A Fall Tradition by Shelly Jones

“How many they got back there?” he asked me as he pulled a wooden pencil out of his shirt pocket. The pencil tip, dull and coarse, sharpened no doubt with a knife, hovered over a piece of brown paper torn from a rice hull bag as he waited for my answer. Fidgeting with my bike brake, I looked at him, his pale knee cap with its jagged blue-green scar peeking through ripped jeans. He had sent me out back to count how many bushels of apples the migrant workers had finished up that day. His jean pockets were full of wads of small bills, money taken at the farm stand and he needed to know how much to dole out this evening. It was the same every day from July through October when the apple trees swung low, heavy with their load like a woman’s swollen belly.

I thought about the empty picking bags, their straps saturated with the morning’s dew, strewn in the shade of the trees. I thought about the lean faces waiting behind him, talking low amongst themselves, not paying me any attention.

“Ten in the last of the Paula Reds, twenty beyond the creek in the Galas, and another twelve in the Crispins.” I had memorized it, repeated it to myself the whole ride back on my mud stained bike. No longer was the paint the bright purple and green it had been when he bought it for me. Like everything on the farm, there was a fine patina of grit covering the spokes. It caked his graying hair and lived in the creases of his sunburned skin too.

“And how much is that then?” he asked, prodding me to do the mental math as he sketched it out quickly on the brown paper bag. He was always trying to test my math using the farm as my geometric landscape. How many times would a small front tractor tire revolve in the time it took the massive back wheel to churn through the mud? How many gallons of water do we add to the spray rig if we first put in thirty pints of pesticides?

“Forty-two,” I huffed, annoyed with the simple test. Kid’s stuff, I thought, and crossed my arms over my chest. The bike shifted between my legs and I steadied myself on the handlebars.

“No, how much do I have to shell out to them?” he asked, waving his thumb back toward the men.

I stood over my bike, trying to figure out the calculation. I stared down at the mud clinging to my tire tread and found myself counting the grooves instead of multiplying the men’s wages by the number of bushels out back. He had never asked me to count that out before. The number flashed in my head and I realized it was less than my bike had cost, less than a month’s horseback riding lessons. My tongue felt sticky in my mouth like I had just eaten a peach.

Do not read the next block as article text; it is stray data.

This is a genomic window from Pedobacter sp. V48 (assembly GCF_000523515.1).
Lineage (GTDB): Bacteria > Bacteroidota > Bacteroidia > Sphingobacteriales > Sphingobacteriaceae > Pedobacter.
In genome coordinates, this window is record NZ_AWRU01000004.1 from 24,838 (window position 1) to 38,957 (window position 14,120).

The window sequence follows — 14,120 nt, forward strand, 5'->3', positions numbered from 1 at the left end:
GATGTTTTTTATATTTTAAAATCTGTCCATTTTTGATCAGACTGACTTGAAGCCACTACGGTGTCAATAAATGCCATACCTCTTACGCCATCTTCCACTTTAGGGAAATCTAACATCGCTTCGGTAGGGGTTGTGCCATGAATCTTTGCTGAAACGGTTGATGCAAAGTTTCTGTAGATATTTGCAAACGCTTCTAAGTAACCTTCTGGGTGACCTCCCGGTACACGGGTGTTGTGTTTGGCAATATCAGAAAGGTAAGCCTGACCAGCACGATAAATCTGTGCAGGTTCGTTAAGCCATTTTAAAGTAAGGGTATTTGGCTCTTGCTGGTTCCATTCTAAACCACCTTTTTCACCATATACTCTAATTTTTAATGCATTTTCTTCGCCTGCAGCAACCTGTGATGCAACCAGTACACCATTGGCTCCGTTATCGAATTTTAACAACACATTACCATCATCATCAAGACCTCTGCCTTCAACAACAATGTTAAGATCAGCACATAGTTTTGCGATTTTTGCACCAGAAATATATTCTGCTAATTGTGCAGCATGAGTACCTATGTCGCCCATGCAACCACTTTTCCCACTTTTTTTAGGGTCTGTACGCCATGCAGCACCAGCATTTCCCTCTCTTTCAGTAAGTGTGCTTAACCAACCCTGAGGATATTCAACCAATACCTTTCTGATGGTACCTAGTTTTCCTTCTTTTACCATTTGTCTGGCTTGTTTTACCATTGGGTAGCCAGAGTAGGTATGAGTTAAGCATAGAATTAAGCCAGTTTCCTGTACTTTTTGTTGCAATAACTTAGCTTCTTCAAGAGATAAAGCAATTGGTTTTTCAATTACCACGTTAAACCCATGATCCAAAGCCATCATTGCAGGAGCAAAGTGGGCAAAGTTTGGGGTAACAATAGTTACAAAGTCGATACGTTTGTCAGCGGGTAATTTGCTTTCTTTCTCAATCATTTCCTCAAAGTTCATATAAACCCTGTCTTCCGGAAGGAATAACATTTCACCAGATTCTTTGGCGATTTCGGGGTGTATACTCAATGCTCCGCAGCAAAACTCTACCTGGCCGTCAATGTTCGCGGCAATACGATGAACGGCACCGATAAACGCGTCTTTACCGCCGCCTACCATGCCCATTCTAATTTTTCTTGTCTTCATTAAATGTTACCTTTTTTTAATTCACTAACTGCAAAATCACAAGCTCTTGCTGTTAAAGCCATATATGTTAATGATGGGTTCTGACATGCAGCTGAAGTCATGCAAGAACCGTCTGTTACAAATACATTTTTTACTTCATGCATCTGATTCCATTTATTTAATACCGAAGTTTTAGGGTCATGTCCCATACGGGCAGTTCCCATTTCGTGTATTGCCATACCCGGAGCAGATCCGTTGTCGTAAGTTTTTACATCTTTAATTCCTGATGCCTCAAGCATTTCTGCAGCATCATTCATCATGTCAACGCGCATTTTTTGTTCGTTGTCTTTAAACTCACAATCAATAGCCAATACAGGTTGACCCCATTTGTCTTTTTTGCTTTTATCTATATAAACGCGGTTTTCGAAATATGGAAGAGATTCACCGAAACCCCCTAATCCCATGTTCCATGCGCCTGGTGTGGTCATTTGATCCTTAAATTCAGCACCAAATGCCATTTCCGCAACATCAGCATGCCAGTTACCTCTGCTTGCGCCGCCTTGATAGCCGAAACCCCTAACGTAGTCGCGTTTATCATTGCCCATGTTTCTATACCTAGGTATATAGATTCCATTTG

“Too late,” he sighed and wedged his hand into his bulging pocket to fish out the bills. He counted out piles of twenty singles.

I watched him smooth out wrinkled bills and fuss with the piles to make them straight. I wasn’t sure if I should go or if I was supposed to stay there, a witness to the men being paid. I wondered why they came back each summer to work for him. They all went by something similar. There were lots of Jims and Bobbys over the years. Only for a few of them would he go down to the jail and bail them out after a police officer had followed them out of a liquor store and waited until they twisted the cap open to arrest them. The others he referred to as thieves and liars as soon as he pulled away on his tractor, the words run over by the oversized tires.

When he was finished sorting the bills, he called me over. I hopped off my bike and leaned it against a pallet box, unsure of what he wanted this time. I stuffed my hands in my overall pockets and walked over to him, trying not to seem nervous.

“Give this to that guy and this to the next.” He handed me two wads of bills and pointed to the pickers. Taking the oversized shovel he turned around and began to walk toward the barn. I stood there, looking at the money in my hand and looked back toward him. “Go on now,” he said shooing me away.

I took the bills and folded them, not daring to see the meager amount spread out in my palm. The money stunk of sweat and over-ripened apples, the vinegary smell of pressing cider. Then I thought back to the empty picking bags in the orchards and stared at the money, heavy in my hand.

“What the hell is the matter with you?” he asked, ripping the money from my hand with a huff. “Now’s not the time to get all skittish and shy.”

“I’m not,” I managed, swallowing my words, pushing back what I really wanted to say.

“Well you sure could fool me,” he grumbled and walked over to the men and handed them their money without saying anything to them. The men smiled and thanked him, counting out the bills aloud to each other. “Why don’t you go home and get started on your homework?” he asked me, returning to his shovel. The cider press had finished and he was scooping out the wrung out peels and cores from under the machine before washing it down. I picked up my bike and nodded.

Riding through the orchards, I stopped in the Crispins and recounted the few full baskets under the tree. As I strapped a picking bag across my chest and began collecting apples, I heard a tractor in the distance making its way slowly toward me and the empty bushels.

Shelly Jones is an Associate Professor of English at SUNY Delhi. Her short fiction has been published in _Luna Station Quarterly_ and _Podcastle_ and is forthcoming in _The Future Fire_. Outside of academia, she is an active nerd who enjoys board games, Dungeons and Dragons, being outdoorsy, and knitting.

Image: unsplash.com